Rliberni's Blog – Radical language

June 16, 2009

Doing a Language audit

It’s good to stop and take stock of where we are with our language skills development now and again. I like to call this an audit. Like any audit we need to be thorough and honest with ourselves. How do we feel things are progressing, or maybe they’re not! Have we taken any steps to improve of late or are we happy just coasting along. This is fine and sometimes we simply haven’t got the time or we may feel that we’re happy with the status quo.

It pays to drill down into each area:

Speaking – have I been speaking much, am I better than I was last month, last year etc.. what evidence do I have of this?

Listening– outside of the people I have conversations with, have I stretched my listening skills using the radio, TV, songs etc.. (see this article on the value of listening for language learning)

Reading – what was the last thing I read, how did I get on? Do I need to find more challenging things, or do I need to spend more time on what I am reading now.

Writing – how are my emails, facebook pieces or twitter postings – are they error free, natural, grammatical. Do I need to improve any other areas of writing? How will I do this?

Vocabulary – can I honestly say that my vocabulary is good or even good enough? Where would I like to be ? Should I be more flexible in my use of words and how can I find the words that would help me in the areas of my language that are important – such as that used for work or study?

Pronunciation – do I ever do anything about this? How could I improve (listen more carefully and imitate, articulate words in the mirror, sing as if you were native speaker – speak to the dog with perfect pronunciation!)

My mistakes – come on you know the ones that you always get wrong, always forget!  You’ll most likely find them in the Elementary course book as it’s the old chestnuts that come up again and again at all levels.

Here’s a short list of the most common mistakes I see:

  • articles – omitting them, using the wrong one, using one when it isn’t required – a tricky area but worth checking out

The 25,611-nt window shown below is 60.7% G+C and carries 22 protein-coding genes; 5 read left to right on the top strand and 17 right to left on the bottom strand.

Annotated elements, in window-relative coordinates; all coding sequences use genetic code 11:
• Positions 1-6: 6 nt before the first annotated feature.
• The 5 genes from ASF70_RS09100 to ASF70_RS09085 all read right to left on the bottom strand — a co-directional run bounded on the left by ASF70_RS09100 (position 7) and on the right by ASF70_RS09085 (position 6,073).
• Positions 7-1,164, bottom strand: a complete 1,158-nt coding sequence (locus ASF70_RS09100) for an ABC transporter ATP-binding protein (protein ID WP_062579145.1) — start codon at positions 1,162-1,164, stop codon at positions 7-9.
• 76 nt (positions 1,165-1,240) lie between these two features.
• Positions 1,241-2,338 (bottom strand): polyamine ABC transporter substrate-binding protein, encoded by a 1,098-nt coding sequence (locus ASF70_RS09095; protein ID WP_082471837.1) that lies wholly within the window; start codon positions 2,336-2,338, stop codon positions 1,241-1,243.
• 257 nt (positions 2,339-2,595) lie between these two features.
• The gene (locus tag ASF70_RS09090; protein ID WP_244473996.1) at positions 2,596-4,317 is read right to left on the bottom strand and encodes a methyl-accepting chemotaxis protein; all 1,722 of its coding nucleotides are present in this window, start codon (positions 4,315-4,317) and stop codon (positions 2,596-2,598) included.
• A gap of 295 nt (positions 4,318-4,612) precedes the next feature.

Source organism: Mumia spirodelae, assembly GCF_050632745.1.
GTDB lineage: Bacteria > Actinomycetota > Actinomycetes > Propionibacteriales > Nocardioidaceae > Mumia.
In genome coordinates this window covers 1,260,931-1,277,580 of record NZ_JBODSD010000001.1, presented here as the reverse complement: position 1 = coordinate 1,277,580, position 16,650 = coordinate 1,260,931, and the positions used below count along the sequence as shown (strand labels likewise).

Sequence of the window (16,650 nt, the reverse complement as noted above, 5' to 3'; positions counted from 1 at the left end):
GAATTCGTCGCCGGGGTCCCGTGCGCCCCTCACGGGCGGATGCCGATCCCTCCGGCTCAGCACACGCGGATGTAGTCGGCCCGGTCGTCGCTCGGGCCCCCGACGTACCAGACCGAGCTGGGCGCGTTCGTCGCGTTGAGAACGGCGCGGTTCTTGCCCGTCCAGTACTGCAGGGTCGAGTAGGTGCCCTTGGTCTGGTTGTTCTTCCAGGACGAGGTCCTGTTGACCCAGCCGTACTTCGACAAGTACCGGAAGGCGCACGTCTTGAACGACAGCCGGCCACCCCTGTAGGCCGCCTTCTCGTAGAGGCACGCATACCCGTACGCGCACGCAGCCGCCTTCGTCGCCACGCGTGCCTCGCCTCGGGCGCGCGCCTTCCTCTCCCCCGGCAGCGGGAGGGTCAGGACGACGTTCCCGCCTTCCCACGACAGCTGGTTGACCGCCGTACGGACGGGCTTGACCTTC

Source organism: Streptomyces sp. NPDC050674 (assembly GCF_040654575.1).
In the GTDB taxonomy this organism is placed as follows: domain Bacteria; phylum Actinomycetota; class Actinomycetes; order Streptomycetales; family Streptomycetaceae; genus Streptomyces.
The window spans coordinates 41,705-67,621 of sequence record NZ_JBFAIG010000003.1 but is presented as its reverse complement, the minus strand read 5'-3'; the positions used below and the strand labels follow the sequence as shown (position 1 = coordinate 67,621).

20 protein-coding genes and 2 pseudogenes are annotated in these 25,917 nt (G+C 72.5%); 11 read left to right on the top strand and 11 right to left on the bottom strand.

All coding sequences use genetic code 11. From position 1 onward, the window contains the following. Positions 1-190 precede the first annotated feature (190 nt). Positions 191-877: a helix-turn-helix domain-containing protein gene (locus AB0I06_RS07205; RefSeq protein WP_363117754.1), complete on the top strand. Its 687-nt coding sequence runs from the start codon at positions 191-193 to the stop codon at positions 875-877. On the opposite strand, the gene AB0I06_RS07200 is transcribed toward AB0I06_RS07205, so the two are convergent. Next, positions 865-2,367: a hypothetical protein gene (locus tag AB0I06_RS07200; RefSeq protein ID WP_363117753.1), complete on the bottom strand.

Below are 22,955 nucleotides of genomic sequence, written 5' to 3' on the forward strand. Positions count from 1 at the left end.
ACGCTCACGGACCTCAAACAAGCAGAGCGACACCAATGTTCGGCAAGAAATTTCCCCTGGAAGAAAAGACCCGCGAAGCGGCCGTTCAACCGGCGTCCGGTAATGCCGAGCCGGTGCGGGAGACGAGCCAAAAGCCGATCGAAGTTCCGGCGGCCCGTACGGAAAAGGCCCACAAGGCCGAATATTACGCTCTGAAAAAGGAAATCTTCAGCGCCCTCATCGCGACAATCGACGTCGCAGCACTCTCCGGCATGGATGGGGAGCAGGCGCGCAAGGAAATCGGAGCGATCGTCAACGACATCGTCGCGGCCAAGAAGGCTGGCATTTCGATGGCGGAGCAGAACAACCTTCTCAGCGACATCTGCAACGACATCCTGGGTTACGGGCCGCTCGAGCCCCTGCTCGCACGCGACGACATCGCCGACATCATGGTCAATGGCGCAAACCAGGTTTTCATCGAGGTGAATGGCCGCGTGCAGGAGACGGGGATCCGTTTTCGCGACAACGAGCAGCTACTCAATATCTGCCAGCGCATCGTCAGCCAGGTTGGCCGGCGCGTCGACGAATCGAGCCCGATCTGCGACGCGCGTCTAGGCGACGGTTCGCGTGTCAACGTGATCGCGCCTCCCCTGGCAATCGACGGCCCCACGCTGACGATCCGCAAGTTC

• ‘s’ on the 3rd person – (He likes) often omitted
  • verb-subject agreement – a very common mistake and one to check easily in writing and think about in speaking
  • it’s vs its  – it is has the apostrophe
  • your vs you’re – pronoun or 2nd person +verb to be?
  • use of present perfect – also tricky so worth making sure you know how and when to use it

Some others:

  • In speaking don’t rush many students use the following formula when speaking

speed=fluency

It isn’t true, native speakers don’t always speak quickly, give yourself time to think!

in writing:

  • Don’t rely on the spell check – use some common sense.
  • Don’t make your sentences too long – you’ll get lost

So you’ve done your audit what next?

Use it to pinpoint the areas you need to study further and as a mental check list for writing and speaking.

This is not to say don’t try things! I’m a great believer in jumping in and having a go – but don’t do it when the stakes are high or you’ll throw marks to the examiner or make a fool of yourself.

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5 Comments »

  1. […] You should know the mistakes you often make. If not then make sure you compile a mental list before your next exam! (see my post on Doing a language audit) […]

    Pingback by Warning: mistakes cost marks! « Rliberni’s Blog — October 19, 2009 @ 10:27 pm | Reply

  2. […] Doing a language audit […]

    Pingback by Using Modal verbs – part one « Rliberni’s Blog — December 30, 2009 @ 8:40 pm | Reply

  3. […] Doing a language audit […]

    Pingback by Using Modal Verbs – part 3 « Rliberni’s Blog — January 12, 2010 @ 2:27 pm | Reply

  4. […] the course with error analysis. We talked about all the traditional methods and Berni suggested language audit which was new for me and will give it a […]

    Pingback by Teacher Workshops | A Journey in TEFL — August 12, 2010 @ 9:58 am | Reply

  5. […] Doing a language audit […]

    Pingback by Is learning English becoming overwhelming? « Rliberni's Blog – Radical language — April 1, 2011 @ 10:39 pm | Reply


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